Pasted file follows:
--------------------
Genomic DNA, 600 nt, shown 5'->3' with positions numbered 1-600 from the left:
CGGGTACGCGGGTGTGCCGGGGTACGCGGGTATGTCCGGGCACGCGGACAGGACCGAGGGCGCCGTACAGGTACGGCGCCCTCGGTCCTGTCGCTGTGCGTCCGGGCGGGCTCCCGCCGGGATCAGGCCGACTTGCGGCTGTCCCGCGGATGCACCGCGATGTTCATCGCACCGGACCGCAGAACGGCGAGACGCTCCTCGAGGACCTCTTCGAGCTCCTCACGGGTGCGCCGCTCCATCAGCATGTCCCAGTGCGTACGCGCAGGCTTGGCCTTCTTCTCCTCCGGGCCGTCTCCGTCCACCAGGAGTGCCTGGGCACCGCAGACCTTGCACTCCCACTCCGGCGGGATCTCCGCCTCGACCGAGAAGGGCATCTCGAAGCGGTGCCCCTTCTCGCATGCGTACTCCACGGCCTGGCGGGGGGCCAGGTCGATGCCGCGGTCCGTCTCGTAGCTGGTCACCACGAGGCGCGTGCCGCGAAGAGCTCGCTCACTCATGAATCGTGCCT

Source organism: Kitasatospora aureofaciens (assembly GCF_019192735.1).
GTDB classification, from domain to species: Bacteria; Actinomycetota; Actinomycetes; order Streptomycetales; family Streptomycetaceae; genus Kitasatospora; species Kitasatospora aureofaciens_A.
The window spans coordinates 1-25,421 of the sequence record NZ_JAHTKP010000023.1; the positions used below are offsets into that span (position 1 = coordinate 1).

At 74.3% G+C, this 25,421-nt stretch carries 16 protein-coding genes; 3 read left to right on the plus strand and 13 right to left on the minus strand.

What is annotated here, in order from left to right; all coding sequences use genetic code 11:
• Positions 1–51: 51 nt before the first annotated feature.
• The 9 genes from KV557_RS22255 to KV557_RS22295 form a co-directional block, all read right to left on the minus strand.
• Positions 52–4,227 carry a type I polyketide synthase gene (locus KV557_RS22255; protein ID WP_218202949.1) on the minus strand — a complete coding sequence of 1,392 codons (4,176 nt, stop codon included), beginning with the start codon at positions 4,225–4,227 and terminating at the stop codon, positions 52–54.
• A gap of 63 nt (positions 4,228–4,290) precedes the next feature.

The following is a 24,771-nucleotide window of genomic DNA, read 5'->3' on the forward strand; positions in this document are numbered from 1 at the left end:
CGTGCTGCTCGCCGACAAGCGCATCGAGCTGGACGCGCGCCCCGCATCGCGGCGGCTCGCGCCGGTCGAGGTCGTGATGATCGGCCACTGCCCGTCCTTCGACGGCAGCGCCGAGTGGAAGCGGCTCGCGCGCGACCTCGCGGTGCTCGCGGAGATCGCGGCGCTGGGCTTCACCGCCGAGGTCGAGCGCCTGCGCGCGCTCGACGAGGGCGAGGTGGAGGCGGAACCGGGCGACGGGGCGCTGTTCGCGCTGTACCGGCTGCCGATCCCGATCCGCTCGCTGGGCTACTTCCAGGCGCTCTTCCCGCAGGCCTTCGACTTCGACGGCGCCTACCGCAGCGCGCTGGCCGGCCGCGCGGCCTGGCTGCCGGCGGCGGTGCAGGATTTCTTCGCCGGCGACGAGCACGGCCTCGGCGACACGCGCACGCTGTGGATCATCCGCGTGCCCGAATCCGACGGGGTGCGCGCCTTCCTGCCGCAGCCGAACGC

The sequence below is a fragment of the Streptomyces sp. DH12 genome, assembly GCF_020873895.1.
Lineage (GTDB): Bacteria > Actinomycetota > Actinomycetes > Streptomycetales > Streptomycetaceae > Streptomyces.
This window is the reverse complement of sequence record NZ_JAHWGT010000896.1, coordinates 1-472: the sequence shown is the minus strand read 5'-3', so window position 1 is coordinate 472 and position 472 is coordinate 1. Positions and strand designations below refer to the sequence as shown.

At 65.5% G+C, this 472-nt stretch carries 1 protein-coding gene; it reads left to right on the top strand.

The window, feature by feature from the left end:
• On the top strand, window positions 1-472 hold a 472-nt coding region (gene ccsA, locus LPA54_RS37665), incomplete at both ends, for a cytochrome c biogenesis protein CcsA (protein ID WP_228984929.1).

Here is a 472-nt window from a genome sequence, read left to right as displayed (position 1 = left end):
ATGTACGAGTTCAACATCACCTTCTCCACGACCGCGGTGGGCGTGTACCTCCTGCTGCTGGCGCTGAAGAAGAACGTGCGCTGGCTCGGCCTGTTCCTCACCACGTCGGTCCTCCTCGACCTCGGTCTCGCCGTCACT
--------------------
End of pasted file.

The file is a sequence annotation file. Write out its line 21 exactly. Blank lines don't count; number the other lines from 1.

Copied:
ATGTACGAGTTCAACATCACCTTCTCCACGACCGCGGTGGGCGTGTACCTCCTGCTGCTGGCGCTGAAGAAGAACGTGCGCTGGCTCGGCCTGTTCCTCACCACGTCGGTCCTCCTCGACCTCGGTCTCGCCGTCACT